Wednesday 5 May 2010. It was only a couple of hours ago that we had eaten lunch, but Koreans seem to have dinner early. During the tea festival, our guide Isabelle does well for food: she is usually entertained by the people she is showing around, and this time is no exception. We go to a restaurant which serves a local delicacy: beef bulgogi where the cows have been fed on a diet of pine needles. It’s a subtly different flavour, but when you mix it with the normal bulgogi accompaniments of doenjang, grilled garlic and kimchi some of that subtlety is lost. No matter, it’s a hearty dinner, washed down with soju.
We discover that we have not seen the last of the tea festival. We head back to the main festival area and just catch the end of the closing ceremony. The winners of the best tea competition and the most elegant tea ceremony performance collect their prizes from the local mayor. A video montage of highlights from the festival is projected onto giant screens: an elderly couple had clearly found the mutual green tea foot-bathing a moving experience, as they hug each other, talking to camera with tears in their eyes.
The light is fading, and the lanterns along the riverside are lit, giving a slightly magical feeling to the proceedings. With some final speeches, and a brief firework display, the festival is over for this year.
We were in the car heading towards our overnight stop when Morgan asked an unexpected question: “Would you like your jjimjilbang warmed up?”
Those who have been to a jjimjilbang swear by them. These public baths are much more than a steam room, sauna, plunge pool and related facilities. They are places where families can meet and socialise with others, and where drunken businessmen can sleep very cheaply after missing the last bus home. Anna Fifield, in one of her many fascinating Financial Times features on Korea, highlighted the jjimjilbang experiences as one of her favourite things about Seoul.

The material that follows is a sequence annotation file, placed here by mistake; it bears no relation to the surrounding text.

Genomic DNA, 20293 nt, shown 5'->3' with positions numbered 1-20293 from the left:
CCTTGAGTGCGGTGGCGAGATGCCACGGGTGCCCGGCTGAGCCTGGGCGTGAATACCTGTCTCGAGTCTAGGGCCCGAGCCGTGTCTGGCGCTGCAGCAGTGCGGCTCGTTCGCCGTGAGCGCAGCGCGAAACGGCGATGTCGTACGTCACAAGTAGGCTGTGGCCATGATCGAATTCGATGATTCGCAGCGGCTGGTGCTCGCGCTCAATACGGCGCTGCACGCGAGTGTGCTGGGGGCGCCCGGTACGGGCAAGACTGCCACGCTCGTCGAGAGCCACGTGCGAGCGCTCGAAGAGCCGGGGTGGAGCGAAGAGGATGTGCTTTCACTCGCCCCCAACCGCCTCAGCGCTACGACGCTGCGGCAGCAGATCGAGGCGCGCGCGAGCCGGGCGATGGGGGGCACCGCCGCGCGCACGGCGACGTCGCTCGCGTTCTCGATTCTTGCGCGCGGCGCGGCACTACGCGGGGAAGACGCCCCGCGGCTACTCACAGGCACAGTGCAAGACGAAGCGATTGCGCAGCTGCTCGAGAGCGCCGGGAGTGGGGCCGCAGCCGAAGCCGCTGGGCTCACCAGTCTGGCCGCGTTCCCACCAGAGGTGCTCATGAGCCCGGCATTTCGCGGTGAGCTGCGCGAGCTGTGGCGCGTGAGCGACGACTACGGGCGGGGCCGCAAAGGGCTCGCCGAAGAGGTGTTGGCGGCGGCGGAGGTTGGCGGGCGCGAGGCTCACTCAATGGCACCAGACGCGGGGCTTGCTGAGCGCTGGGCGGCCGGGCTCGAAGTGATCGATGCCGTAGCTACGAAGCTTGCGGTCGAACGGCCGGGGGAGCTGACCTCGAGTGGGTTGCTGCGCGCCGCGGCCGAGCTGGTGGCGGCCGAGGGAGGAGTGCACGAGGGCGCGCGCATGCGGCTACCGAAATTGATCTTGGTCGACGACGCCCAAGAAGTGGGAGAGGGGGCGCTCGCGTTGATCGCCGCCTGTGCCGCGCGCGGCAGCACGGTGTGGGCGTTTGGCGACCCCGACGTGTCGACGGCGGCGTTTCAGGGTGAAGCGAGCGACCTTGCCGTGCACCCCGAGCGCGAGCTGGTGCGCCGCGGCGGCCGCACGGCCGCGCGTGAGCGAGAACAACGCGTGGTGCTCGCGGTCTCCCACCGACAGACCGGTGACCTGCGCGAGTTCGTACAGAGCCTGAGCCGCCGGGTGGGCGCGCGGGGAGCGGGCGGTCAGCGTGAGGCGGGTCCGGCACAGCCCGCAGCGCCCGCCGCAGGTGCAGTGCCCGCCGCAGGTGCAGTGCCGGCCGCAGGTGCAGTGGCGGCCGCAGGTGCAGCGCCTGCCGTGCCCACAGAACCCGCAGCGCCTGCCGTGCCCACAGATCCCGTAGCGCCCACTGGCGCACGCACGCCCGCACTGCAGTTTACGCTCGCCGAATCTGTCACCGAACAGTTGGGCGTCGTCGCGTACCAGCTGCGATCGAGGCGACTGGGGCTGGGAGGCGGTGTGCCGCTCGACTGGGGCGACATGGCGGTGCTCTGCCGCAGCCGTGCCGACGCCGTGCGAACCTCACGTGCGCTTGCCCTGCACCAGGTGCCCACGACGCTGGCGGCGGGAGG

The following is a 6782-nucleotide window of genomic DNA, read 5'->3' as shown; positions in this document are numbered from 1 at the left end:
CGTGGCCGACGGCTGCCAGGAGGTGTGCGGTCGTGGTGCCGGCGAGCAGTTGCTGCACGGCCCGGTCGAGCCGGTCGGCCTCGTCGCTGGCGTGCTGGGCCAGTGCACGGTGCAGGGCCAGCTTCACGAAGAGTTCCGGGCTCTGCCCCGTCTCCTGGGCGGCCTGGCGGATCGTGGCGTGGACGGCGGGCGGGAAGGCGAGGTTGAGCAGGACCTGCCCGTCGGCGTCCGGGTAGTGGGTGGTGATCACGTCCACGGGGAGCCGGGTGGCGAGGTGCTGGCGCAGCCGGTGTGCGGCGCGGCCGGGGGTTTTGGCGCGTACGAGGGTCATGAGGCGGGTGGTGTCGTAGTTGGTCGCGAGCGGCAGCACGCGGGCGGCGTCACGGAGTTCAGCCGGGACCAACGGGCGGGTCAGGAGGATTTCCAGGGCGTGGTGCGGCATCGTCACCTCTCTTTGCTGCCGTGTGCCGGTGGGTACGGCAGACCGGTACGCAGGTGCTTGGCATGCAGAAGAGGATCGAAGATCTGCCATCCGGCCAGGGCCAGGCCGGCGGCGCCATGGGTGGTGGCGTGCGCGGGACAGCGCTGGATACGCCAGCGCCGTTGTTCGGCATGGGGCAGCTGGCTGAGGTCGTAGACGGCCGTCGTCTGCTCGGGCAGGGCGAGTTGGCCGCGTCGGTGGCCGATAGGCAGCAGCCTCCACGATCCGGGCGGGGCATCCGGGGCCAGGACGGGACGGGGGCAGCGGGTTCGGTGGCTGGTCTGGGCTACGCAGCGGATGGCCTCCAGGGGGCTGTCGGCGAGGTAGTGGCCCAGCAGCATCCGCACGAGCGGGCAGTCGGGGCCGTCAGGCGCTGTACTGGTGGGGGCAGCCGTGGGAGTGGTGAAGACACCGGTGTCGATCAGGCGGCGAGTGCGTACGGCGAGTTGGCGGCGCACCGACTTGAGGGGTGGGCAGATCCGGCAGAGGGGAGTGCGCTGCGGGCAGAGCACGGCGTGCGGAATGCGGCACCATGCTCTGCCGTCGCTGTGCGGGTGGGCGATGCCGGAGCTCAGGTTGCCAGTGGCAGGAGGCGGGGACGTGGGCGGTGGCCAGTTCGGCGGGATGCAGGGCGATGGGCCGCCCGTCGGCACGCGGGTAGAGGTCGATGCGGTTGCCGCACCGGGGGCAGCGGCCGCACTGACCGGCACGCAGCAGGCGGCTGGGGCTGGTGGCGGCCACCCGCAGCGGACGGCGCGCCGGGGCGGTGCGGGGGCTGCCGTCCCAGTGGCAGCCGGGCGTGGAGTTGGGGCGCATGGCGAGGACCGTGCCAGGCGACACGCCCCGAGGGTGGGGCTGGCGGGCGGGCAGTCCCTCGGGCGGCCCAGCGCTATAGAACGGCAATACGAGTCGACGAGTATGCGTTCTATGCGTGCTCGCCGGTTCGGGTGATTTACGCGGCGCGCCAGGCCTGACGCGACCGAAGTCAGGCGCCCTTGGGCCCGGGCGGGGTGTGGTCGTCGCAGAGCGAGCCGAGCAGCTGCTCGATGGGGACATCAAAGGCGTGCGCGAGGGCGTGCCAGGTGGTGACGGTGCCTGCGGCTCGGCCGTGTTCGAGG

But despite being the product of an all-male boarding school, I remain uncomfortable with the concept of public nudity. With the other public bath experiences I have had – the Turkish bath in London’s Royal Automobile Club and a local Hammam in Sana’a where my brother used to live – towels have been available to wrap around one’s waist to enable one to retain a sense of modesty. I once ventured into the entrance of the jjimjilbang of a posh hotel on Busan’s Haeundai beach, and immediately left again on seeing that the towels were the size of face flannels. I hear that’s pretty much standard for Korean jjimjilbangs, so that’s that.
What about the prospect of a private steam room in your cabin at a lodge? That seemed to be the thrust of Morgan’s question, and the concept was a novel one. But I’ve never really seen the point of roasting yourself to perfection, and I thought the whole point of a sauna was the communal experience. So I turned down the opportunity of the private jjimjilbang experience, though I was still intrigued with what I was going to find at our overnight stop.
The car pulls in at what could be a hobbit village. Little wooden huts with pleasingly domed roofs, clustered around the edge of a gravel driveway. There’s a stillness in the air. We are allocated our huts. Inside, all is very minimalist: a sink and kettle; a low table, an open wood-fired oven, rustic wooden steps leading up to a sleeping area in the roof. And two doors off the ground floor: behind one, a jjimjilbang full of bedding; behind the other, a wooden clad wet-room, complete with wooden bath.
The jjimjilbang has been warming nicely, and I need to open all windows to get the cabin temperature down. There’s still some daylight left, and I sit on the balcony behind a low table, working away at my netbook, imagining myself back in Joseon dynasty times studying the Confucian classics. The compound has an intermittent wi-fi service and I catch up on some emails before the reception gives out, while listening to one of Hwang Byung-gi’s CDs on my iPhone. It’s a beautifully calm evening, and soon the bugs start to bother me, so I get an early night.